South Sudan Post-Independence: Things Fall Apart
Three years into its independence, South Sudan faces multiple crises on political, security, and humanitarian fronts. After almost a decade of relative peace following the signing of the Comprehensive Peace Agreement (CPA) with Sudan in 2005, a political dispute within South Sudan’s ruling party, the Sudan People’s Liberation Movement (SPLM), devolved into armed conflict in December 2013. The jubilance and optimism that accompanied the new country’s independence from Sudan in July 2011 were eroded; in their wake, prospects for a peace dividend have become bleak.
This was not the war that many had anticipated following the signing of the CPA and South Sudan’s subsequent independence. That war would have been a reprise of North–South conflict that characterized the first (1956–1972) and second (1983–2005) Sudanese civil wars. Rather, the conflict that emerged in South Sudan could be understood as a continuation of unresolved South–South tensions that were, arguably, never adequately addressed by the CPA. Contrary to its name, the CPA was an elite bargain between Sudan’s ruling National Congress Party and the strongest element of the southern resistance, the Sudan People’s Liberation Movement/Army (SPLM/A).
During the post-CPA period, President Salva Kiir adopted a “large tent” approach to government in South Sudan, co-opting those who had fought the SPLM/A during the war against the government of Sudan. This conciliatory approach was not only pragmatic, but also necessary to maintain the cohesion of southern Sudan in preparation for the January 2011 referendum on independence. However, the new political dispensation that came with independence unearthed the underlying fissures within the ruling party.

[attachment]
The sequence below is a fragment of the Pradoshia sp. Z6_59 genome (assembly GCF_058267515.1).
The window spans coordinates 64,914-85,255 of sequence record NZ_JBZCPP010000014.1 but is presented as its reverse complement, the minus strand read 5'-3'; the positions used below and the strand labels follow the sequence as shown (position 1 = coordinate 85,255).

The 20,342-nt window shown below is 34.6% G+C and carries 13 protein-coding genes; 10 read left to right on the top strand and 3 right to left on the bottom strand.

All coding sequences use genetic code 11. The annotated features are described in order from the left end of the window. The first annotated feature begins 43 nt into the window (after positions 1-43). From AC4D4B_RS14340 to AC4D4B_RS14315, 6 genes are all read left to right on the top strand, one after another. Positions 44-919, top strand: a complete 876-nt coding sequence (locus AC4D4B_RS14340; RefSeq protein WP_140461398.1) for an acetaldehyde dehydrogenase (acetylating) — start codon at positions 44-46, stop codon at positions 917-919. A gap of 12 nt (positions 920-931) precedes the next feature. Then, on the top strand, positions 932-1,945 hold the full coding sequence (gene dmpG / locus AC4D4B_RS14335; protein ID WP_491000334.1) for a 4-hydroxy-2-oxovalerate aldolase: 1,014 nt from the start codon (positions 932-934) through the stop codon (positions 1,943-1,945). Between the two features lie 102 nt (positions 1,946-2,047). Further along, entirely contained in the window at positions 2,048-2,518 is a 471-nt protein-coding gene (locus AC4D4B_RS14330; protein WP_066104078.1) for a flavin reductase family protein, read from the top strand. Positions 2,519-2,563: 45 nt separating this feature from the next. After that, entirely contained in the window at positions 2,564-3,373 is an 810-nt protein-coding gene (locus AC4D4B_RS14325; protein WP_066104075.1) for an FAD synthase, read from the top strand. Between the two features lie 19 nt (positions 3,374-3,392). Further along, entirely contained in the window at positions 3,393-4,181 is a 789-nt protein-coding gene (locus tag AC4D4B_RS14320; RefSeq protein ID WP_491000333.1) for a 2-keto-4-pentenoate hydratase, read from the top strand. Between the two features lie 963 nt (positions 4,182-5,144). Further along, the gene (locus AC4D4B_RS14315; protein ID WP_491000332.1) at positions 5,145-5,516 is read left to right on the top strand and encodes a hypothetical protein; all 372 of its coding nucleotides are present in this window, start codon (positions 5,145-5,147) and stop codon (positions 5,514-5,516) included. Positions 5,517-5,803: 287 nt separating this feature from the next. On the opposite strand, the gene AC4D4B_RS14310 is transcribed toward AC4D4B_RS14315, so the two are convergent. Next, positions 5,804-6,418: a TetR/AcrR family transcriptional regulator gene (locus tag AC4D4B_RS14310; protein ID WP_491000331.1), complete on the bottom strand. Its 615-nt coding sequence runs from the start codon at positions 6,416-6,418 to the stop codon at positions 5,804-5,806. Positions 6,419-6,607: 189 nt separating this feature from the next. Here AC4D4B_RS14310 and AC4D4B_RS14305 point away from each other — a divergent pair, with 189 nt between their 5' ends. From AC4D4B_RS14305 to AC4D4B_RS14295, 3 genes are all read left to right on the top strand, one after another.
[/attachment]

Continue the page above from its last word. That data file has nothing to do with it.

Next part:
The shot, so to speak, was Kiir’s decision to sack his entire cabinet last July, including then-Vice President Riek Machar. With Machar having attempted to wrest control of the Sudan People’s Liberation Army (SPLA) by force in the 1990s at a critical point in its struggle against the government of Sudan, many feared that his dismissal might catalyze a new rebellion — this time against the government of an independent South Sudan. But much has happened since. Machar spent the past decade since returning to the SPLM/A attempting to repair his tarnished image and promote himself as a potential successor to Kiir. Therefore, Machar chose to try and gain power through legitimate means.
With the SPLM’s legacy as freedom fighters-turned-political party (hence the acronym SPLM/A), the ruling party’s powerful brand makes them the only show in town. Thus, in order to regain political power in the run-up to elections planned for in 2015, Machar and other disaffected members of the party would have to rely on internal party mechanisms to wrest power from Kiir. By replacing him as chairman of the SPLM, the new party leader would become its presidential candidate in 2015, and de facto future president of South Sudan, since there was limited opposition. However, this scenario was never allowed to play out.
The chaser, so to speak, came on December 15 following a meeting of the SPLM’s National Liberation Council when an attempt to disarm ethnic Nuer members of the Presidential Guard erupted in a gunfight. By the following day, Kiir had ditched his trademark black 10-gallon Stetson for army fatigues, accusing Machar, via televised press conference, of plotting a coup. Denouncing his former vice president as a “Prophet of Doom,” Kiir alluded to the events of 1991 in which Machar, Lam Akol, and Gordon Kong defected from the SPLA, thereby unleashing an ethnic conflict within southern Sudan that occurred as a subset to the broader southern resistance to the government in Khartoum. Meanwhile, Machar was able to evade capture and fled Juba, while several less fortunate opposition leaders were rounded up and held in detention for several months. Having made his way to the bush, Machar denied that he had attempted to oust Kiir by coup. Yet by the end of the week, he was claiming that SPLA commanders who had defected in parts of the Greater Upper Nile and had pledged their support for him in the initial days of the crisis were, indeed, under his command.